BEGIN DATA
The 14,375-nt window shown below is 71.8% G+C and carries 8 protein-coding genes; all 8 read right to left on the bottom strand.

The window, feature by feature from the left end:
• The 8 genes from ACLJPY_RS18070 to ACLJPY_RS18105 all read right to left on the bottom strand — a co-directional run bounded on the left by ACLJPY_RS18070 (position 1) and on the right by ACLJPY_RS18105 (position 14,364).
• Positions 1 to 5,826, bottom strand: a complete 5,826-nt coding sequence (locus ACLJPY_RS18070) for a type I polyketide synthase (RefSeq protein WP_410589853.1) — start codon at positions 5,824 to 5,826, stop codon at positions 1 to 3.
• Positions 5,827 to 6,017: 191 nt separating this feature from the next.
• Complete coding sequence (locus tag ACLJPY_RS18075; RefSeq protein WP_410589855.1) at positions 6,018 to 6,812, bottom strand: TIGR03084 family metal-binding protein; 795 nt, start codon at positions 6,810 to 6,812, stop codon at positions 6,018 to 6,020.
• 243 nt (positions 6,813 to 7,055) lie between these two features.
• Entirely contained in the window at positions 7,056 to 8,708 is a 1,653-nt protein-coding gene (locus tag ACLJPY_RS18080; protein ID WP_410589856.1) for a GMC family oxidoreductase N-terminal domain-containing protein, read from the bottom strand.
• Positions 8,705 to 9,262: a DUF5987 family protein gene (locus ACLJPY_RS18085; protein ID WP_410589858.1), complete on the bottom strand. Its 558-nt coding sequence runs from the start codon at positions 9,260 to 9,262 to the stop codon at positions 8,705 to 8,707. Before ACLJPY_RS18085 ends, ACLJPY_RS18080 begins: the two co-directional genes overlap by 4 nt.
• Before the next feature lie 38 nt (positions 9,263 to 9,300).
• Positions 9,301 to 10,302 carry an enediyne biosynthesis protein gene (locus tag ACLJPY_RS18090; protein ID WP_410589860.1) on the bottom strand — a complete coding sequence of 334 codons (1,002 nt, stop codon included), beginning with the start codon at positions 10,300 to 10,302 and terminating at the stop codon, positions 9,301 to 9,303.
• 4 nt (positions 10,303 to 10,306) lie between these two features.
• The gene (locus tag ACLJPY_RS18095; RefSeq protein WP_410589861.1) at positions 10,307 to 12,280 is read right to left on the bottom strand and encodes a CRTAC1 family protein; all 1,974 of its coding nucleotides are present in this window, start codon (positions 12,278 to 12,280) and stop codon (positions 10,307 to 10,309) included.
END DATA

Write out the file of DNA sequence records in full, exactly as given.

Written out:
The 14,375-nt window shown below is 71.8% G+C and carries 8 protein-coding genes; all 8 read right to left on the bottom strand.

The window, feature by feature from the left end:
• The 8 genes from ACLJPY_RS18070 to ACLJPY_RS18105 all read right to left on the bottom strand — a co-directional run bounded on the left by ACLJPY_RS18070 (position 1) and on the right by ACLJPY_RS18105 (position 14,364).
• Positions 1 to 5,826, bottom strand: a complete 5,826-nt coding sequence (locus ACLJPY_RS18070) for a type I polyketide synthase (RefSeq protein WP_410589853.1) — start codon at positions 5,824 to 5,826, stop codon at positions 1 to 3.
• Positions 5,827 to 6,017: 191 nt separating this feature from the next.
• Complete coding sequence (locus tag ACLJPY_RS18075; RefSeq protein WP_410589855.1) at positions 6,018 to 6,812, bottom strand: TIGR03084 family metal-binding protein; 795 nt, start codon at positions 6,810 to 6,812, stop codon at positions 6,018 to 6,020.
• 243 nt (positions 6,813 to 7,055) lie between these two features.
• Entirely contained in the window at positions 7,056 to 8,708 is a 1,653-nt protein-coding gene (locus tag ACLJPY_RS18080; protein ID WP_410589856.1) for a GMC family oxidoreductase N-terminal domain-containing protein, read from the bottom strand.
• Positions 8,705 to 9,262: a DUF5987 family protein gene (locus ACLJPY_RS18085; protein ID WP_410589858.1), complete on the bottom strand. Its 558-nt coding sequence runs from the start codon at positions 9,260 to 9,262 to the stop codon at positions 8,705 to 8,707. Before ACLJPY_RS18085 ends, ACLJPY_RS18080 begins: the two co-directional genes overlap by 4 nt.
• Before the next feature lie 38 nt (positions 9,263 to 9,300).
• Positions 9,301 to 10,302 carry an enediyne biosynthesis protein gene (locus tag ACLJPY_RS18090; protein ID WP_410589860.1) on the bottom strand — a complete coding sequence of 334 codons (1,002 nt, stop codon included), beginning with the start codon at positions 10,300 to 10,302 and terminating at the stop codon, positions 9,301 to 9,303.
• 4 nt (positions 10,303 to 10,306) lie between these two features.
• The gene (locus tag ACLJPY_RS18095; RefSeq protein WP_410589861.1) at positions 10,307 to 12,280 is read right to left on the bottom strand and encodes a CRTAC1 family protein; all 1,974 of its coding nucleotides are present in this window, start codon (positions 12,278 to 12,280) and stop codon (positions 10,307 to 10,309) included.